The place is popular for weddings – though it only seats 20 people.

After checking out Mons Meg and St. Margaret’s Chapel, Andrew was SOAKING wet.

His hair was literally dripping.

We started heading back down the hill, through the Middle Ward … and on the way stopped by a couple more exhibits.

One was about a specific regiment – although for the life of me I can’t remember which! I feel like it was probably the Black Watch / Royal Highland regiment …. But, as with all the museums and exhibits at Edinburgh Castle, it was far too crowded for me to take my time and really read and learn.

The other exhibit we stopped at was the Military Prison. They had restored several cells, along with the prison bathroom and a couple other little rooms.

Pretty cool. Pretty crowded.

It was nearly time to meet the others (we said 1 o’clock at the front) .. so we continued on down the hill in the rain…

… and just at about 1 o’clock the big cannon near the wall went off!! And some girl behind us screamed! Apparently they shoot of the gun every day at 1p. Originally to mark the time for ships in the Firth of Forth…. But now mainly as a tourist attraction.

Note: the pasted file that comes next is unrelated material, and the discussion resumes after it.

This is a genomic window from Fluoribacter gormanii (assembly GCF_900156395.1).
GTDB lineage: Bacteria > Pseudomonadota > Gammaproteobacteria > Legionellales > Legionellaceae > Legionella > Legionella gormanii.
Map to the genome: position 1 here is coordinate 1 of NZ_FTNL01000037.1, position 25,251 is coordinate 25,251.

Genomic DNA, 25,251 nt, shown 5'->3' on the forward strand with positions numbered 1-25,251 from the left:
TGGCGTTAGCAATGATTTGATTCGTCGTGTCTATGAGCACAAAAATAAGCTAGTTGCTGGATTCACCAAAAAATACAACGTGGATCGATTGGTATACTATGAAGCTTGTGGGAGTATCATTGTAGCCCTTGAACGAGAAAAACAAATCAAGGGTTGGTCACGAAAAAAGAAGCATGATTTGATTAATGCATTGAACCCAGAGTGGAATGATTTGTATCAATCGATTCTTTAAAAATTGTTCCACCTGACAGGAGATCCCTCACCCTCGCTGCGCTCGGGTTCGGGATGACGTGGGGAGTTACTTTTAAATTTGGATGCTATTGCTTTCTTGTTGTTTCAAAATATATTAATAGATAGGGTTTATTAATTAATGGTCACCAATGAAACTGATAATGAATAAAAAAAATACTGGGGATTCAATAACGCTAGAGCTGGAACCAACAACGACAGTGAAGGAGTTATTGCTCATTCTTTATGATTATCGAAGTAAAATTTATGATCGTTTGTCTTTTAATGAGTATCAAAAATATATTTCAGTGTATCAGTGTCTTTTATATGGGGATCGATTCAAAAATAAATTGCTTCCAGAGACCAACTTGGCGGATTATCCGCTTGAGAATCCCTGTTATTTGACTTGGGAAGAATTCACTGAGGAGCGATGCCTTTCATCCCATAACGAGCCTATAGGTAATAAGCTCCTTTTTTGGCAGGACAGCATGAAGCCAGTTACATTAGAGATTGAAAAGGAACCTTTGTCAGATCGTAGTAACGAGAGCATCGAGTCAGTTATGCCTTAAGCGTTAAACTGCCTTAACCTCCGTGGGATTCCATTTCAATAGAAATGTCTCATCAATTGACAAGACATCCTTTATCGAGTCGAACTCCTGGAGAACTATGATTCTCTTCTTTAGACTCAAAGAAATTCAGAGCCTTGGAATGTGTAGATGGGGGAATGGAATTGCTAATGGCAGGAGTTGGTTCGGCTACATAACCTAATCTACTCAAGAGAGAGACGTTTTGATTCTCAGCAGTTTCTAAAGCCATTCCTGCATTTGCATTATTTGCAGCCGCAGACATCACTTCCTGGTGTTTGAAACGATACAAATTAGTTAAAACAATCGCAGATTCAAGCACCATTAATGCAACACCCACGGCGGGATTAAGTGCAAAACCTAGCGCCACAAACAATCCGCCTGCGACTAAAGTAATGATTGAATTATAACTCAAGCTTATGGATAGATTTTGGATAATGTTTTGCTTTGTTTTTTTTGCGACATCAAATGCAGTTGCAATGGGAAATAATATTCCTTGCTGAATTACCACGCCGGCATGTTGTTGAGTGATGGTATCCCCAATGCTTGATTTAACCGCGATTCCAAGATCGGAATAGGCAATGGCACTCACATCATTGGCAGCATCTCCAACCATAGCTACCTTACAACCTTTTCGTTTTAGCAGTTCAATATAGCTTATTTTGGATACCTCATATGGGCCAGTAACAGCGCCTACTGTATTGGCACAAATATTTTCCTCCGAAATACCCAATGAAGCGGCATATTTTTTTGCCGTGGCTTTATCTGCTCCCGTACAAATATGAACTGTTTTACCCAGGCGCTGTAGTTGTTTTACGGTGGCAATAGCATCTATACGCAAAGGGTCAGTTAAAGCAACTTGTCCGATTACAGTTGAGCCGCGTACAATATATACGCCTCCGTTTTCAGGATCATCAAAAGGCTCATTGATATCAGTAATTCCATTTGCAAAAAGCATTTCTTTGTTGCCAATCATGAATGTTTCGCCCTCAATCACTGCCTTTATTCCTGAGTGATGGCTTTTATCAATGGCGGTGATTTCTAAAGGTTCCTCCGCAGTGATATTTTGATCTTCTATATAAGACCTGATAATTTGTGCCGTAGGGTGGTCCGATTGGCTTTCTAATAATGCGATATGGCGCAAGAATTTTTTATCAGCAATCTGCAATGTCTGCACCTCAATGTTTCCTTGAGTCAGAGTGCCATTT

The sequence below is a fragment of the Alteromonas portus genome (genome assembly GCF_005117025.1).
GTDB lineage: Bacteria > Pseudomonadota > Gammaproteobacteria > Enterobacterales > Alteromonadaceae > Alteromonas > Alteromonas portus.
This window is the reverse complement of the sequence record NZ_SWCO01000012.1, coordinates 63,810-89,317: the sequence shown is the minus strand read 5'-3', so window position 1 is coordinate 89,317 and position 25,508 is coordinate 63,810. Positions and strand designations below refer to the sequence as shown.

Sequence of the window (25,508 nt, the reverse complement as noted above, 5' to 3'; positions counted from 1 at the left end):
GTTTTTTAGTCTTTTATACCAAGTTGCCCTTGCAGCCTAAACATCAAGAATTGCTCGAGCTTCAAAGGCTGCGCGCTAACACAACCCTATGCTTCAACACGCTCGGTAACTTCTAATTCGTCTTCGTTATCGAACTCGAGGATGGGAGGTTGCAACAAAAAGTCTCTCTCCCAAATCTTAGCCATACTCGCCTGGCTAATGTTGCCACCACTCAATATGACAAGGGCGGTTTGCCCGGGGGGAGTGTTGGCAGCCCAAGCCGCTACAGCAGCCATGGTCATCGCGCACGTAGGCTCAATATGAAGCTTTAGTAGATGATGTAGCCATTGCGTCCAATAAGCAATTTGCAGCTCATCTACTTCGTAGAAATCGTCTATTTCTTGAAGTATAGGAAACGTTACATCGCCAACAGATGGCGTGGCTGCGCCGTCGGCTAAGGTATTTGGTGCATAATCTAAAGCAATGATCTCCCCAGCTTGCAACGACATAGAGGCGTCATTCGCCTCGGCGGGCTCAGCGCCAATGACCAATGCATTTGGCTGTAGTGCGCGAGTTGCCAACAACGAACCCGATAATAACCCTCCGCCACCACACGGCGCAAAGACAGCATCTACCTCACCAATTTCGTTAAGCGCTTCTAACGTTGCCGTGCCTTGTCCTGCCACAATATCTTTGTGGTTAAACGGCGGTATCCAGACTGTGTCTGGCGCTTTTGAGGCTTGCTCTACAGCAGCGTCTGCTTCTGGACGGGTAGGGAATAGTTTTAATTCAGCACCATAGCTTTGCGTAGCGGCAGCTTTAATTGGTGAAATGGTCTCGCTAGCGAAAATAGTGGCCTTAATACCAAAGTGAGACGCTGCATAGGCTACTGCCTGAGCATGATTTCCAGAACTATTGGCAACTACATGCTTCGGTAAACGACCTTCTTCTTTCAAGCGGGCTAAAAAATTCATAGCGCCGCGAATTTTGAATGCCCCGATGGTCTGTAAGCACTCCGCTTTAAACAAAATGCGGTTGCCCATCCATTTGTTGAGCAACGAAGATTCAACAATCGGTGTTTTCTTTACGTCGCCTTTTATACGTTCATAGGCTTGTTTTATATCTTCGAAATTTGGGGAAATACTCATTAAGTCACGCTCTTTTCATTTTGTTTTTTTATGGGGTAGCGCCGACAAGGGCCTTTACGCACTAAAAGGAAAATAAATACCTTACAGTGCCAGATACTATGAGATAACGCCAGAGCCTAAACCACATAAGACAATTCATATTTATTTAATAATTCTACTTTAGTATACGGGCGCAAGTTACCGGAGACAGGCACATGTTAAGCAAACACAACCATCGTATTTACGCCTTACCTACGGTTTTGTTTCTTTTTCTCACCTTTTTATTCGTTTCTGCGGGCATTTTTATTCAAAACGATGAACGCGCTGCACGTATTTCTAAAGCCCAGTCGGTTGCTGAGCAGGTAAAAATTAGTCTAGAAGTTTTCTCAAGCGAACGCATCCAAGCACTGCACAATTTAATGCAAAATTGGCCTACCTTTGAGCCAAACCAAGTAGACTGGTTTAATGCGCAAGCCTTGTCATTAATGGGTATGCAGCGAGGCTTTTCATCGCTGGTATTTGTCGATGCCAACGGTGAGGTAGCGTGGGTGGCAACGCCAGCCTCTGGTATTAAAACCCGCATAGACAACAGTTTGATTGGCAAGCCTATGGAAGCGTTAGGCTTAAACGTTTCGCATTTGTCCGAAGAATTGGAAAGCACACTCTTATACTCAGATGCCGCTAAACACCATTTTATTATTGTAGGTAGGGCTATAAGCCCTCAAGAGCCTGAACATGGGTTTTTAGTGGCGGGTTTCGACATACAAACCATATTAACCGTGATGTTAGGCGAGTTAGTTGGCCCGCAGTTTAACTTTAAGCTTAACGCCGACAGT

After the gun, Andrew went and got us coffee – and got himself some Haggis potato chips from the castle café…. What a tourist!

Next, we met up with Kevin and Chelsea, we stopped at the Castle gift shop for more postcards (and postcard stamps), walked back down the hill, down the Royal Mile…. All in the rain.

Chelsea stopped to look in a shop, while Andrew went on to look for lunch … . still in the rain….

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Scotland: Edinburgh Castle (part 1)

When we arrived in Edinburgh the sky was cloudy and overcast, but nice.

By the time we hiked up the hill and through the narrow “close” to the Royal Mile it was drizzling.